Italy: Refugees and migrants slapped and subjected to electric shocks to force fingerprinting
Police in Italy have subjected refugees and migrants to serious ill-treatment, including beatings, electric shocks – and have even used pliers on one man’s testicles - to force them to be fingerprinted under an EU-sponsored scheme to process refugees and migrants in the country. In some cases, this treatment may amount to torture.
These shocking claims are revealed in a new Amnesty report into the so-called “hotspot approach”, introduced last year and designed to identify and fingerprint newly-arrived refugees and migrants at the point of entry to the EU. The scheme aims to swiftly assess the protection needs of new arrivals and either process their asylum applications or return them to their country of origin.
Amnesty’s 56-page report, Hotspot Italy: How EU’s flagship approach leads to violations of refugee and migrant rights, is based on interviews with more than 170 refugees and migrants and reveals serious failures at each of these stages.
Amnesty International’s Italy Researcher Matteo de Bellis said:
“In their determination to reduce the onward movement of refugees and migrants to other member states, EU leaders have driven the Italian authorities to the limits – and beyond – of what is legal.
“The result is that traumatised people, arriving in Italy after harrowing journeys, are being subjected to flawed assessments and in some instances appalling abuse at the hands of the police, as well as unlawful expulsions.”
In a supposed effort to reduce the pressure on countries like Italy and Greece, the hotspot approach was twinned with a scheme to relocate asylum-seekers to other EU member countries. However, this so-called “solidarity component” has proven largely illusory: 1,200 people have been relocated from Italy so far, out of the 40,000 that had been promised, while more than 150,000 people have reached Italy by sea this year.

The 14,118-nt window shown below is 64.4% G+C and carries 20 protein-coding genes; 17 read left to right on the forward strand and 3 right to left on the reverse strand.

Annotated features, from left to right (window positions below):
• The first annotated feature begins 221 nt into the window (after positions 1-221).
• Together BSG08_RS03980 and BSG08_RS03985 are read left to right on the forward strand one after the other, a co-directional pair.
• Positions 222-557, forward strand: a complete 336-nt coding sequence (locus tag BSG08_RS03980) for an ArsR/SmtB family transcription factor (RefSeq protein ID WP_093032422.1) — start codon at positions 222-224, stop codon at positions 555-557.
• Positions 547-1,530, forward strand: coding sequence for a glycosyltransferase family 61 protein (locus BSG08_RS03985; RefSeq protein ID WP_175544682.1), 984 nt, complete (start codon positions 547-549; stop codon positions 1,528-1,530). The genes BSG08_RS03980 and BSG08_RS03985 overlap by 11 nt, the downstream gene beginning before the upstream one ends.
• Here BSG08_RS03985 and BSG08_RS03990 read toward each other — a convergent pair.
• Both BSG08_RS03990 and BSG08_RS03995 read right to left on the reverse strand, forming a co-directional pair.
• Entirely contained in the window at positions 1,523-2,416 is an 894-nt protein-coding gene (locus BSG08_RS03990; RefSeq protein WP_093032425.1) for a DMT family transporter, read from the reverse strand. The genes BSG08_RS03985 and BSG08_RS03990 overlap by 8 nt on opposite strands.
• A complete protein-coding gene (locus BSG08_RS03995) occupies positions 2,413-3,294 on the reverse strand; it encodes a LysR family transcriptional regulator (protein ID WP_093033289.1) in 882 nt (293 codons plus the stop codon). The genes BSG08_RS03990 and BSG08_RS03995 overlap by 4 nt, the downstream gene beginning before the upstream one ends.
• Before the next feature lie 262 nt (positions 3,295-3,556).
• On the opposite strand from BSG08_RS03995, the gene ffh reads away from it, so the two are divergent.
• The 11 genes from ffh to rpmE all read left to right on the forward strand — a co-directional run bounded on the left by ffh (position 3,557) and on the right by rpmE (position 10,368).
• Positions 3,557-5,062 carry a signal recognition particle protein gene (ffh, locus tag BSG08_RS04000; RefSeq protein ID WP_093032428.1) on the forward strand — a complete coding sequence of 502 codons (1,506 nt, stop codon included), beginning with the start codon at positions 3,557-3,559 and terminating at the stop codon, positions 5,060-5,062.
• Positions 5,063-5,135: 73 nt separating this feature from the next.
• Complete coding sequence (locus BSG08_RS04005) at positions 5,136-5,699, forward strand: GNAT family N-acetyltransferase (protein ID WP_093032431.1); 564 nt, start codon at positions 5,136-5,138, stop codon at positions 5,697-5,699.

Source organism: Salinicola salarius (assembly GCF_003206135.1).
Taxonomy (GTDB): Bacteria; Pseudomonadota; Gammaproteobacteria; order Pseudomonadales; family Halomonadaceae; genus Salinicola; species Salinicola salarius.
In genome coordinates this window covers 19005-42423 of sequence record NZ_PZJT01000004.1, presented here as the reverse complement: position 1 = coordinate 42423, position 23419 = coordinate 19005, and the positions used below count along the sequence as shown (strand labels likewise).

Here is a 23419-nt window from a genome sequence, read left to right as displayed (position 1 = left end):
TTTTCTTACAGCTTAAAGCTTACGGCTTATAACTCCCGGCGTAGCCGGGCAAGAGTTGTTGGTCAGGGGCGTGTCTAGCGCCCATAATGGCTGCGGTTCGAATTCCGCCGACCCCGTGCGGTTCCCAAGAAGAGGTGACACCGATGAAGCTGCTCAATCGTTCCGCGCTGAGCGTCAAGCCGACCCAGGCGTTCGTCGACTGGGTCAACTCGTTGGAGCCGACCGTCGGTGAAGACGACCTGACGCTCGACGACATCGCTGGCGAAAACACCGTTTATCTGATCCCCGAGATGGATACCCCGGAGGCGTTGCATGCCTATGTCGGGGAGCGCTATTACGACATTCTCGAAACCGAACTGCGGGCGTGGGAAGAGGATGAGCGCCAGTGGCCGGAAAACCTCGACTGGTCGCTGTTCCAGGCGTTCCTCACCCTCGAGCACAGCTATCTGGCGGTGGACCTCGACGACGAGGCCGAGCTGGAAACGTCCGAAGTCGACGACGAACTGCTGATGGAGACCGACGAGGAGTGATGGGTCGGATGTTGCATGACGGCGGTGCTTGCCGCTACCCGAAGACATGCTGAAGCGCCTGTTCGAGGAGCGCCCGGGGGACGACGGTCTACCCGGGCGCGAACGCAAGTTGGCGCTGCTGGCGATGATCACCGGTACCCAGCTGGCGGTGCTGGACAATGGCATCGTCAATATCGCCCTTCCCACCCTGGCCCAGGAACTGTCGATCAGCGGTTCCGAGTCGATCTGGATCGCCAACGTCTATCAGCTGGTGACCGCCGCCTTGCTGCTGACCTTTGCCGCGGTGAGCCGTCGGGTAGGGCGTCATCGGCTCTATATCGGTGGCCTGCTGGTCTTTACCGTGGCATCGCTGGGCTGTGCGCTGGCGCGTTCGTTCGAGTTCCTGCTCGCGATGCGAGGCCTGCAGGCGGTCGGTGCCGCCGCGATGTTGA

Fingerprinting by force
The hotspot approach requires Italy to fingerprint all new arrivals. However, those wanting to claim asylum in other European countries – perhaps because they have relatives there – have a strong interest in avoiding being fingerprinted by Italian authorities so they are not sent back to Italy under the EU’s so-called Dublin system.
Under pressure from EU governments and institutions, Italy has introduced coercive practices to obtain fingerprints. Amnesty has received consistent accounts showing that arbitrary detention, intimidation and excessive physical force have been used to coerce newly-arrived men, women and even children into fingerprinting. Of the 24 testimonies of ill-treatment collected by Amnesty, 16 involve beatings. A 25-year-old woman from Eritrea described how she was slapped repeatedly in the face by a policeman until she agreed to be fingerprinted.
In several cases, refugees and migrants also claimed that they had been subjected to electric shocks with stun batons. A 16-year-old boy from Darfur described his ill-treatment to Amnesty:
“They gave me electricity with a stick, many times on the left leg, then on right leg, chest and belly. I was too weak, I couldn’t resist and at that point they took both my hands and put them on the machine.”
Another 16-year-old boy and a 27-year-old man claimed police sexually humiliated them. The man told Amnesty how police officers beat and subjected him to electric shocks before making him strip and using a pair of three-pronged pliers on him:
“I was on a chair made of aluminium, with an opening on the seat. They held [my] shoulders and legs, took my testicles with the pliers, and pulled twice. I can’t say how painful it was.”
While the behaviour of most Italian police remains professional and the vast majority of fingerprinting takes place without incident, the findings of this report raise serious concerns and highlight the need for an independent review of current practices.